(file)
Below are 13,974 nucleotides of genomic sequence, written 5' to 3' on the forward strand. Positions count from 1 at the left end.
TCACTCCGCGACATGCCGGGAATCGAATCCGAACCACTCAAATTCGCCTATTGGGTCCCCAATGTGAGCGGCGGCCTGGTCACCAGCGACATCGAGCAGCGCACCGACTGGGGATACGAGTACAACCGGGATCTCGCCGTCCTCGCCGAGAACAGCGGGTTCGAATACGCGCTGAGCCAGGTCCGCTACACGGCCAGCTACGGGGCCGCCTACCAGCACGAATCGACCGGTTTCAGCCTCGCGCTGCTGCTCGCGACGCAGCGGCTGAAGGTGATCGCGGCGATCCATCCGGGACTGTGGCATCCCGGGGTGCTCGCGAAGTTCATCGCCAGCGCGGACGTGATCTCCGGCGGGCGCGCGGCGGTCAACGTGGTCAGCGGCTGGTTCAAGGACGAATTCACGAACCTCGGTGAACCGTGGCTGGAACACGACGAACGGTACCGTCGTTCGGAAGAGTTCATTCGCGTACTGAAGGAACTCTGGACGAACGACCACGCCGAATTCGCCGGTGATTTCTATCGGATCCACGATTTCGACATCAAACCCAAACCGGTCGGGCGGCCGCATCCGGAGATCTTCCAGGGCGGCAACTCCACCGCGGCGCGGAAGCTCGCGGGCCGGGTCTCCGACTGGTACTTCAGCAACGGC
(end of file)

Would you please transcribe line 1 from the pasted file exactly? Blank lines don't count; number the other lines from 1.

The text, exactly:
Below are 13,974 nucleotides of genomic sequence, written 5' to 3' on the forward strand. Positions count from 1 at the left end.